When the start of my watermelon season started we faced alot of difficulties. The most notable one being disease. Every melon that produced fine growth in the seed starters didn't do well after being transferred. Needless to say I was severely disappointed, because who doesn't want melons in their garden. So after doing some research on the hay bale gardening, I decided to give it a go and start all over and after the prepping the hay bales with water for several days and throwing some ammonium nitrate on them to get the juices flowing. I finally got my transplants up and running again and decided to plant my melons again.
Currently, I am shocked with the amazing progress the melons are doing. They are taking to the hay bale like fish to water. If you think about hay bale gardening it makes perfect sense. From a layman like myself it's 2nd grader proof; prep the hay bale with water everyday for about a week, throw a cup or two of ammonium nitrate after the 4th day of watering, water the remaining days with ammonium nitrate and on the 7th day continue to water,(What you thought I was going to say rest, Not!) cut back on the ammonium nitrate and continue to water for an additional 3 days, dig a hole in the bale, place compost in the hole, place your transplant in the hole and cover the top of the bale with organic material namely compost. Water.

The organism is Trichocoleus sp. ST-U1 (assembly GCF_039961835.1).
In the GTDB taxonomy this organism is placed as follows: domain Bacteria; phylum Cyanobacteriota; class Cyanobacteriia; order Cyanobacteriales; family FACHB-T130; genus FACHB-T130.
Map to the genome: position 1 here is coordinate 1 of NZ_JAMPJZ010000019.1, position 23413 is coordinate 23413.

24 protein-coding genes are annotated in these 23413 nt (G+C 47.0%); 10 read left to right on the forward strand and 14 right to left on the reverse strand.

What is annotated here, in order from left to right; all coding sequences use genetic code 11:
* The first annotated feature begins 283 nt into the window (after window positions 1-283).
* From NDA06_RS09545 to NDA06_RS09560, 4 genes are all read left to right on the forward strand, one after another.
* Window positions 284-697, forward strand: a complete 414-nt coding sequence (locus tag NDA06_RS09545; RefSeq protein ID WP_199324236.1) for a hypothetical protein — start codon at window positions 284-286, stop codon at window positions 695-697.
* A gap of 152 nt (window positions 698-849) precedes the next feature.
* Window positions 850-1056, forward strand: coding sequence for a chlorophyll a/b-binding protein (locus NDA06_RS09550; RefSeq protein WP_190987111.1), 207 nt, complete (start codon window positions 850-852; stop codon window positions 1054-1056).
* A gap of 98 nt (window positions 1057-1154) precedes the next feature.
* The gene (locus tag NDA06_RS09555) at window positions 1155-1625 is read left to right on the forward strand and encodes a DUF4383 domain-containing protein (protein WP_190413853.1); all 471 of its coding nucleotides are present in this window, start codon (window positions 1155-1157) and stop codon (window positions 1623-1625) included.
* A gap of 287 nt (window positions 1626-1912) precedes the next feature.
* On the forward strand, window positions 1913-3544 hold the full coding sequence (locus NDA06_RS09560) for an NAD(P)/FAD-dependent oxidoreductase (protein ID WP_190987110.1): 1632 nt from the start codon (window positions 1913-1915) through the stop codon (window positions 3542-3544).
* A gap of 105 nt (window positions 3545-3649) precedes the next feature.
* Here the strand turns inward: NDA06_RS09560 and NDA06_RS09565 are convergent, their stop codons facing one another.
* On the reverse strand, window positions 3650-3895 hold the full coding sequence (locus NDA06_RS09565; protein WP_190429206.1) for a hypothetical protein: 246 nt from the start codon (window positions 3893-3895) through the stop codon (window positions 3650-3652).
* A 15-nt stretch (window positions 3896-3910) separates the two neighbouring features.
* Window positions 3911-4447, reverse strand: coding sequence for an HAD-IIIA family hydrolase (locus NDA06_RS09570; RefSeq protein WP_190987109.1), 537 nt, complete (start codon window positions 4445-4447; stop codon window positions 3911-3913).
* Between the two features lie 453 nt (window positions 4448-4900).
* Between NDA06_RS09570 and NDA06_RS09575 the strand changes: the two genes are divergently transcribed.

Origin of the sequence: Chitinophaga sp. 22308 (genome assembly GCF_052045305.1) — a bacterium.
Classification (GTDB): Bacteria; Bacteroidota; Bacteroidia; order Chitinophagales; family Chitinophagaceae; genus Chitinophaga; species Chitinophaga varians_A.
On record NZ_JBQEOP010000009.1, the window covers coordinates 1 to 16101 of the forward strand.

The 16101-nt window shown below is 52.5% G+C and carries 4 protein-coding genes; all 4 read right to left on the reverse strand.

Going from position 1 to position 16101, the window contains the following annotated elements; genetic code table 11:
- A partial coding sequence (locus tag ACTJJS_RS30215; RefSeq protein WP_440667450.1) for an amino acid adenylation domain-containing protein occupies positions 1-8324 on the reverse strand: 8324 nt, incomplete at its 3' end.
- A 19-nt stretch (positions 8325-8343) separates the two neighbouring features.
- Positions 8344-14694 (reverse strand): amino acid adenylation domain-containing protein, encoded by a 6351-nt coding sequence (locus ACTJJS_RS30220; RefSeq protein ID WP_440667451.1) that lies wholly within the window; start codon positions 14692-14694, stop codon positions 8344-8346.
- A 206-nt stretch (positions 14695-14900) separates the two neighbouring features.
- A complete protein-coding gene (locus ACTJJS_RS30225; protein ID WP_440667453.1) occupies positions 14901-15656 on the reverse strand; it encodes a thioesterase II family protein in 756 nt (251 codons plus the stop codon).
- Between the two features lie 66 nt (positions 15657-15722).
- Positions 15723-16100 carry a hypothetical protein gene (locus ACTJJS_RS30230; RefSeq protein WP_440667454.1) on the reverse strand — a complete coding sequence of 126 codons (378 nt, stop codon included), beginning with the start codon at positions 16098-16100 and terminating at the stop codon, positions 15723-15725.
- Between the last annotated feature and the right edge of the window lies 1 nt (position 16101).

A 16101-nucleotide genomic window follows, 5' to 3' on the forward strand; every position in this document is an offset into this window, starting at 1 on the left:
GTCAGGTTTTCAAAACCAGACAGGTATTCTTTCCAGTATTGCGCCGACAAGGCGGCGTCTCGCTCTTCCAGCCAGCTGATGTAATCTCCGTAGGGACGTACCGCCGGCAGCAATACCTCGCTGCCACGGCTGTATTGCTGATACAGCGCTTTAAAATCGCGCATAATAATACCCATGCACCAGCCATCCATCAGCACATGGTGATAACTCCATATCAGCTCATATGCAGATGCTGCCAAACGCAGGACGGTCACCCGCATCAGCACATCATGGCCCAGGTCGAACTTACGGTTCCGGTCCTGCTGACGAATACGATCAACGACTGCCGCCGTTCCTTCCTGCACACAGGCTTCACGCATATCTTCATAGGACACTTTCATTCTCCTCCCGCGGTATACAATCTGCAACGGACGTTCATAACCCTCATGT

The Hay bale has it's own ecosystem working in there. The damn thing literally comes alive, microbes start to feed on the hay bale and literally gets hot inside, thats why you take the additional days of watering without adding the ammonium nitrate so it can cool down before you add your transplants. But the hay bale is eating itself and your plants are using the digested materials for nourishment. Alot of hay bale gardeners like to use the same hay bale for at least two years. I don't think im going that route. I will turn them into the garden, but not after letting my chickens have at them first